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Medicines for Children in Canada

Improving Medicines for Children in Canada

“Studying medicines in children is always possible and is in their best interests”

A sentiment that can’t be repeated often enough.

The Council of Canadian Academies just released their report, Improving Medicines for Children in Canada, and while the title indicates a focus on Canada, much of the report is relevant to goal of improving medicines for children everywhere.

Children have historically been excluded from clinical trials and drug research to protect them from the risks of research.

As a result, there is a lack of information about medicines and how they affect children at different ages and stages of development. Throughout, the panel stresses the importance of including children in research,

The assumption that children must be protected from research is misguided. Children should be protected through research. Despite the many challenges to research with children, a range of methods and designs are increasingly accepted as ethically and scientifically sound. Demonstrating safety and efficacy of a medicine in studies with children is always feasible and desirable. It is now globally recognized that the medical community, the pharmaceutical industry, and regulatory agencies have an ethical responsibility to design, conduct, and report on high-quality studies of medicines in children.

Key findings

As with so much of the report, the key findings are applicable in the US, Europe and elsewhere. As they note,

  • Children take medications, many of which have not been proven safe and effective for their use.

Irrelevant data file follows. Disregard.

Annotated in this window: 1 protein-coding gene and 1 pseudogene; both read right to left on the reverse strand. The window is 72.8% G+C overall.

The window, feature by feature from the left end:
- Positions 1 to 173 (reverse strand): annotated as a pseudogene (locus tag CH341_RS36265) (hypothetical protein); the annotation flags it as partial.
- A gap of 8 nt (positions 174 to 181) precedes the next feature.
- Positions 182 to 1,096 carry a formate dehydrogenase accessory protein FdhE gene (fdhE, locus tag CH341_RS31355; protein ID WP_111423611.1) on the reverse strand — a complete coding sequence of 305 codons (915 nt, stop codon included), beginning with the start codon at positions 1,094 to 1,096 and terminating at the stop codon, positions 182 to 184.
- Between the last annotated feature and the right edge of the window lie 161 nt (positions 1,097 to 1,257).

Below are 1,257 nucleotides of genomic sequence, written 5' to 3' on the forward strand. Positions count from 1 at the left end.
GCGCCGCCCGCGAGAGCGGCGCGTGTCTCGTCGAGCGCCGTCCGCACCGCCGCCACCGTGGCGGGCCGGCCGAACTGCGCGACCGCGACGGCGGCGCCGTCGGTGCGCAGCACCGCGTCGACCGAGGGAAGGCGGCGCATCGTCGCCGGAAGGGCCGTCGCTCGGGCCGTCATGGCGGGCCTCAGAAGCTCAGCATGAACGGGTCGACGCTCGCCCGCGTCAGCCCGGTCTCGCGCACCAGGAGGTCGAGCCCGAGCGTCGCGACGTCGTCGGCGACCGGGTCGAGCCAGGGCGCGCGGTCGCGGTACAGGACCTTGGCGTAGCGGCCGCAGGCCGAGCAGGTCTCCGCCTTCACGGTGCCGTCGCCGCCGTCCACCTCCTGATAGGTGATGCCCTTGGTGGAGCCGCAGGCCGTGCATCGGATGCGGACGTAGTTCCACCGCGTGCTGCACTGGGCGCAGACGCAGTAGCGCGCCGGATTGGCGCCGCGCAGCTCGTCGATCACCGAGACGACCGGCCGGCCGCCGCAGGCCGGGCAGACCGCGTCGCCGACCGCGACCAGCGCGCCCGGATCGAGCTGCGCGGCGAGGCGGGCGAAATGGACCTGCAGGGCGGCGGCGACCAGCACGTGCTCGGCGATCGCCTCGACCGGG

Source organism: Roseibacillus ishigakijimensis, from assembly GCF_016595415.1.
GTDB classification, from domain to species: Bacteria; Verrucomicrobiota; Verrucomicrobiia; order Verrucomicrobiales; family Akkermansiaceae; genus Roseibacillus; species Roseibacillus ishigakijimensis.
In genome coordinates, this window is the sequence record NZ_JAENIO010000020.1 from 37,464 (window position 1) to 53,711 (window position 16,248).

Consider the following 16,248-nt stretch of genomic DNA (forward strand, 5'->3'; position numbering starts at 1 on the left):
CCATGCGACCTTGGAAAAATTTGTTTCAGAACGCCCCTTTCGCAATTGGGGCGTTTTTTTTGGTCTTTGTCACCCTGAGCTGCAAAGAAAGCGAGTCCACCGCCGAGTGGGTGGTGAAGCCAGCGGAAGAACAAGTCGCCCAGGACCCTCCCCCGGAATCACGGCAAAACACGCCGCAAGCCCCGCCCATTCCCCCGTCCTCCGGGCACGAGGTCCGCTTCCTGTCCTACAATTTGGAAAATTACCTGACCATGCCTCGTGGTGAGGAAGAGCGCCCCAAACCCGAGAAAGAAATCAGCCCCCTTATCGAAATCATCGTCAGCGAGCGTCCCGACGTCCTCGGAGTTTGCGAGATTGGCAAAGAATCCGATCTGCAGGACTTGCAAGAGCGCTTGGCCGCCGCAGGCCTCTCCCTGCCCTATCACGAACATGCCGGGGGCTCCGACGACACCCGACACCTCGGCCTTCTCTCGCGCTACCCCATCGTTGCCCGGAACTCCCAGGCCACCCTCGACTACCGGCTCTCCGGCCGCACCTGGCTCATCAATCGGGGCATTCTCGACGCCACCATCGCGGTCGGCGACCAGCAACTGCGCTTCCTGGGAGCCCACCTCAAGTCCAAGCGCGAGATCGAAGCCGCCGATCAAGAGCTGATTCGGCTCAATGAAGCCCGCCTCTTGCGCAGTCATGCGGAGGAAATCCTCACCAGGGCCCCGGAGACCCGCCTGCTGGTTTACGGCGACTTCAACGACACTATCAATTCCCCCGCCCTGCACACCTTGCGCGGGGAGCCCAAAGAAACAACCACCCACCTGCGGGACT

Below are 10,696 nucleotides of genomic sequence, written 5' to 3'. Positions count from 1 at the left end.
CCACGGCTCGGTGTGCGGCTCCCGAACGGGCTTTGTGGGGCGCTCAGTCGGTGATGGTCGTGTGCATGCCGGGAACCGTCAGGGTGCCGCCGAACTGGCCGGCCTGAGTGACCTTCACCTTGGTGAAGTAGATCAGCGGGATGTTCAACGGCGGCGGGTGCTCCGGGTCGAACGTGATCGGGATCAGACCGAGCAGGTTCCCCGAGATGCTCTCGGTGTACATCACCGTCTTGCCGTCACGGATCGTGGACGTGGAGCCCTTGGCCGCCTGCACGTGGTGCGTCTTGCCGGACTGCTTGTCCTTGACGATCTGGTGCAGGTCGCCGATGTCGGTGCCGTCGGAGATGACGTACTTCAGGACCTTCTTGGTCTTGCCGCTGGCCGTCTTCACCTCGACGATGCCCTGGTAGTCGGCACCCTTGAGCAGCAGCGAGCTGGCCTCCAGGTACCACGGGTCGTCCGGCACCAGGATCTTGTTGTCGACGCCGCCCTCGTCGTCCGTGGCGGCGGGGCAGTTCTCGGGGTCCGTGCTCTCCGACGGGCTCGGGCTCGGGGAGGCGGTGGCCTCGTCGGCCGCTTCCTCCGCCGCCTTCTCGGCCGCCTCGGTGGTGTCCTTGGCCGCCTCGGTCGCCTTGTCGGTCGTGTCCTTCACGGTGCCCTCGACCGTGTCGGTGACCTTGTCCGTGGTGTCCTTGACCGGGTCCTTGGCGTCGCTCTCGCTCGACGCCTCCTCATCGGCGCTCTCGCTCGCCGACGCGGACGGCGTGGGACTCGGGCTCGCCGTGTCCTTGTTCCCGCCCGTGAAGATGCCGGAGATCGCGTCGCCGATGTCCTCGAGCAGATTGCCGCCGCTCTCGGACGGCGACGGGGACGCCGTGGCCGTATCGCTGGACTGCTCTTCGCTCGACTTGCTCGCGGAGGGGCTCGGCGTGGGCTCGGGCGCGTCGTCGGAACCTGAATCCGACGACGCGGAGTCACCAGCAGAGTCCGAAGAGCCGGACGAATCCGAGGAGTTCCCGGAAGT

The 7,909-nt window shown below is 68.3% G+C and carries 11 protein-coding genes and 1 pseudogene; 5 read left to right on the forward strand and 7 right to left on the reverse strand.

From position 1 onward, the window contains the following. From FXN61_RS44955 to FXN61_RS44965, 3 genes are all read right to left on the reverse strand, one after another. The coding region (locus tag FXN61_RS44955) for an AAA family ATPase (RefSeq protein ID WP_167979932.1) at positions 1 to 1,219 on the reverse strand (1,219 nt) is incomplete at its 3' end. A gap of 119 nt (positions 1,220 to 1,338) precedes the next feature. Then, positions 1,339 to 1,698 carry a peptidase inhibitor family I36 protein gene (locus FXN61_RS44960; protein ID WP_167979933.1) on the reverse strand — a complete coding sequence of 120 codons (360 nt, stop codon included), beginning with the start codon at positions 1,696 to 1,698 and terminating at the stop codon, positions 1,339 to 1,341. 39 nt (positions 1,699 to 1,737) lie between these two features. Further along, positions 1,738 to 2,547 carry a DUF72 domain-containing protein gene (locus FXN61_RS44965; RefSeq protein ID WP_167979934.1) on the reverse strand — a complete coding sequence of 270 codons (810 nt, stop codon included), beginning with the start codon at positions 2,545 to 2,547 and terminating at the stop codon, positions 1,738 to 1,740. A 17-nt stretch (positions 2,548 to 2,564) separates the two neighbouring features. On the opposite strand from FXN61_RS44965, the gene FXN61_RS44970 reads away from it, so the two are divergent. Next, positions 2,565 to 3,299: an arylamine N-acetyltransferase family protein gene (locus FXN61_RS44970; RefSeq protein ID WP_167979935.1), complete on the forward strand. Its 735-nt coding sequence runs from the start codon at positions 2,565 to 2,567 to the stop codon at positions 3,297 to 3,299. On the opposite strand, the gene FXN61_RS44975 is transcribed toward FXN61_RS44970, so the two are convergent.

• Children respond to medications differently from adults; thus, medicines must be studied in children and formulated for children.
  • Studying medicines in children is always possible and is in their best interests.

The panel reviewed a comprehensive body of information and brings together relevant science from several disciplines. As such, it provides a cogent synthesis of the many issues around pediatric medication use. It begins with a description of the current environment and regulations, variation in children’s response to medications, issues around formulation, and covers current approaches to studying efficacy in children, monitoring and studying the safety of drugs used by children, and a thoughtful discussion around practices to support safe and effective products for children.

Off-label use

The overview of the current environment provides this useful chart summarizing different types of off-label practices, with examples of both the authorized (on-label) and off-label use.

Medicines for children

Off-label practices

Variability in response to medications

Chapter 3 includes this schematic of the factors affecting variability in children’s responses to medications.

 

Medicines for children

CCA schematic – drug response in children

They return to this issue in their conclusions, as they underscore the affect of human development from infancy to youth, and its affect on clinical pharmacology,

As children progress from infancy through to adolescence, a number of significant developmental changes occur. These changes impact how their bodies deal with medications (pharmacokinetics) and how medications, in turn, affect their bodies (pharmacodynamics). These factors cannot be accommodated by simply adjusting an adult dose. The physiological systems that process drugs change over time, with the most dramatic age-related physiological changes taking place during the first year of life. A newborn will respond to a drug differently than an adolescent will, and this variability in response is not a linear progression but rather a dynamic process dependent on age, weight, the drugs and conditions involved, and individual and environmental factors.

The report concludes with a fervent call to action,

Children’s right to health includes a right to medicines that are well-studied and approved for use in their age group. Children deserve timely and equitable access to safe and effective treatments and care, including participation in research.

The Expert Panel on the State of Therapeutic Products for Infants, Children, and Youth was chaired by Dr. Stuart MacLeod, Professor of pediatrics at the University of British Columbia in Vancouver.

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